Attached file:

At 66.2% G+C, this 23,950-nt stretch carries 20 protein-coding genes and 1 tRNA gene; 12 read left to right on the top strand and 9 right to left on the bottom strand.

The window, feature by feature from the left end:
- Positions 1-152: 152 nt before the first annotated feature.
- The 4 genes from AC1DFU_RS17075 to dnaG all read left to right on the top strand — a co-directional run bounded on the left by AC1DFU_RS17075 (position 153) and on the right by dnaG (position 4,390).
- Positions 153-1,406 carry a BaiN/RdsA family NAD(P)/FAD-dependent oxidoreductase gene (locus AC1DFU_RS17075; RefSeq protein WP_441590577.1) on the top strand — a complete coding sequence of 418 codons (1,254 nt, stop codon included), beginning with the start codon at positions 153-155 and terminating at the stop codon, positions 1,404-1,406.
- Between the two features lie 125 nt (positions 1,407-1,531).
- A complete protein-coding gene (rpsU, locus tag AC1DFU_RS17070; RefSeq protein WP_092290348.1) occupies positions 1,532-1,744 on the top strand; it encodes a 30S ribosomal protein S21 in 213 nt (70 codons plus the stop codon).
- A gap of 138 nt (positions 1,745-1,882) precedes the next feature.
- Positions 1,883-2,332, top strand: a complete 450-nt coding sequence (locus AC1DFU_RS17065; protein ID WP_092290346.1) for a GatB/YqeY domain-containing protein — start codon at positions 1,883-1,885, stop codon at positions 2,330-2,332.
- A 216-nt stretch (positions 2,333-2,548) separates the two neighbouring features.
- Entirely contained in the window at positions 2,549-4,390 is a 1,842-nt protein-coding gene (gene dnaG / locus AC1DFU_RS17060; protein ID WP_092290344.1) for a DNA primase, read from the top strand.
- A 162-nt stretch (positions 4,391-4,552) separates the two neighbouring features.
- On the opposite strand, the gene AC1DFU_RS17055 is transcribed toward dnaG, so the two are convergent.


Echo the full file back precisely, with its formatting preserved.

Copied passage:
At 66.2% G+C, this 23,950-nt stretch carries 20 protein-coding genes and 1 tRNA gene; 12 read left to right on the top strand and 9 right to left on the bottom strand.

The window, feature by feature from the left end:
- Positions 1-152: 152 nt before the first annotated feature.
- The 4 genes from AC1DFU_RS17075 to dnaG all read left to right on the top strand — a co-directional run bounded on the left by AC1DFU_RS17075 (position 153) and on the right by dnaG (position 4,390).
- Positions 153-1,406 carry a BaiN/RdsA family NAD(P)/FAD-dependent oxidoreductase gene (locus AC1DFU_RS17075; RefSeq protein WP_441590577.1) on the top strand — a complete coding sequence of 418 codons (1,254 nt, stop codon included), beginning with the start codon at positions 153-155 and terminating at the stop codon, positions 1,404-1,406.
- Between the two features lie 125 nt (positions 1,407-1,531).
- A complete protein-coding gene (rpsU, locus tag AC1DFU_RS17070; RefSeq protein WP_092290348.1) occupies positions 1,532-1,744 on the top strand; it encodes a 30S ribosomal protein S21 in 213 nt (70 codons plus the stop codon).
- A gap of 138 nt (positions 1,745-1,882) precedes the next feature.
- Positions 1,883-2,332, top strand: a complete 450-nt coding sequence (locus AC1DFU_RS17065; protein ID WP_092290346.1) for a GatB/YqeY domain-containing protein — start codon at positions 1,883-1,885, stop codon at positions 2,330-2,332.
- A 216-nt stretch (positions 2,333-2,548) separates the two neighbouring features.
- Entirely contained in the window at positions 2,549-4,390 is a 1,842-nt protein-coding gene (gene dnaG / locus AC1DFU_RS17060; protein ID WP_092290344.1) for a DNA primase, read from the top strand.
- A 162-nt stretch (positions 4,391-4,552) separates the two neighbouring features.
- On the opposite strand, the gene AC1DFU_RS17055 is transcribed toward dnaG, so the two are convergent.